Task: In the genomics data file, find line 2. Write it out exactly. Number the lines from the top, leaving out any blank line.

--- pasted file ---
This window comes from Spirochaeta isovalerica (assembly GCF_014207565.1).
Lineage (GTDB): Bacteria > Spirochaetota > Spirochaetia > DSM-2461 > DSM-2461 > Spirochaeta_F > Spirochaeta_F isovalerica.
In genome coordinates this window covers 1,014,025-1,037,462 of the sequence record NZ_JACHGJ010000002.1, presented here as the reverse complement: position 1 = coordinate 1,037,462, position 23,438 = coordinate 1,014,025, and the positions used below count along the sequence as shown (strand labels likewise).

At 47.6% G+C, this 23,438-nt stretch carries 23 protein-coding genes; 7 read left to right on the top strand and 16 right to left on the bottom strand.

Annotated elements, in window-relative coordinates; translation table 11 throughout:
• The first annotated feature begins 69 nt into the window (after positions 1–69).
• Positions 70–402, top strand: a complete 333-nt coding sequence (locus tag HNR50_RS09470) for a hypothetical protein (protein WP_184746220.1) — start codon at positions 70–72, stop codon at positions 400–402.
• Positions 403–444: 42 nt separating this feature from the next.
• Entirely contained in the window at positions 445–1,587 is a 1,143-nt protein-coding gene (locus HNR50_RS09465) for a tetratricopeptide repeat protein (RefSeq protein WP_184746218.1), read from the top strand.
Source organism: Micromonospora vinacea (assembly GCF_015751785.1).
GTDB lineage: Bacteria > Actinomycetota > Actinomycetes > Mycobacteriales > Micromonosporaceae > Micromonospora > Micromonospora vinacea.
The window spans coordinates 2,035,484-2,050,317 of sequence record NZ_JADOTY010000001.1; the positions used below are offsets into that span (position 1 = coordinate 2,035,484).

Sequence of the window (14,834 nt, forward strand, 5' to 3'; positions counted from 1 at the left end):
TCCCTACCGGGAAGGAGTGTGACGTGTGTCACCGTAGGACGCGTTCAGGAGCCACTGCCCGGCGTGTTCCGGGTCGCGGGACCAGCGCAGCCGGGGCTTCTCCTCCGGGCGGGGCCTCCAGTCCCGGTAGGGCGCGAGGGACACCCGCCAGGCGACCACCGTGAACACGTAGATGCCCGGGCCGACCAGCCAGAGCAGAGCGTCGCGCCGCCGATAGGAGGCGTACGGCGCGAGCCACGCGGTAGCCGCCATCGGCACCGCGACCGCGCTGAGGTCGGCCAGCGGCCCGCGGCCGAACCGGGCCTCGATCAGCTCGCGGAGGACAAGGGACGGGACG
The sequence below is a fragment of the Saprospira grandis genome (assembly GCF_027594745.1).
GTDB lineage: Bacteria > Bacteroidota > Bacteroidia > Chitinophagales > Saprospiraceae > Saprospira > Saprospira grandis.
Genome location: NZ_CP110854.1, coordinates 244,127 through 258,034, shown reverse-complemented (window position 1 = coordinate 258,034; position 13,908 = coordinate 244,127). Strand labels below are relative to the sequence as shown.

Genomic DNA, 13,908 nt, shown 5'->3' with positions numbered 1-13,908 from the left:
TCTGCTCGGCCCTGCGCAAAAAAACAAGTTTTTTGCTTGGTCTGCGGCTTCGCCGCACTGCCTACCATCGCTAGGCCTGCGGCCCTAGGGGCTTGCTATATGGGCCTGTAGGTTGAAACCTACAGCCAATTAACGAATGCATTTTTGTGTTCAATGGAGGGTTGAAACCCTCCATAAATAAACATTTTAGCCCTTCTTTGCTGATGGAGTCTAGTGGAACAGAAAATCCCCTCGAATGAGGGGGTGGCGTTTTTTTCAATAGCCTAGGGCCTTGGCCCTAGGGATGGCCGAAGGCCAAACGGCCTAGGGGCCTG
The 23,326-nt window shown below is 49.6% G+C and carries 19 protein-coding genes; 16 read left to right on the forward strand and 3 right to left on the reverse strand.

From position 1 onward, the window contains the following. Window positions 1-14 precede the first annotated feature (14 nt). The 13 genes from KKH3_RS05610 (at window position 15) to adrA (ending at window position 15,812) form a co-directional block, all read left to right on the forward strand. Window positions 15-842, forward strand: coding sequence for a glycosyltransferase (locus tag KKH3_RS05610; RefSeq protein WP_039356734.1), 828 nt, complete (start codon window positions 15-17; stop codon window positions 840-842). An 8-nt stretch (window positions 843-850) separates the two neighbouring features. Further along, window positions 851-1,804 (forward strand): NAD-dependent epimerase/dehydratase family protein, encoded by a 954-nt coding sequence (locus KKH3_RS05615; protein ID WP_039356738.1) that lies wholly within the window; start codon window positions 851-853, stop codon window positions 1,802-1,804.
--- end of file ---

Lineage (GTDB): Bacteria > Spirochaetota > Spirochaetia > DSM-2461 > DSM-2461 > Spirochaeta_F > Spirochaeta_F isovalerica.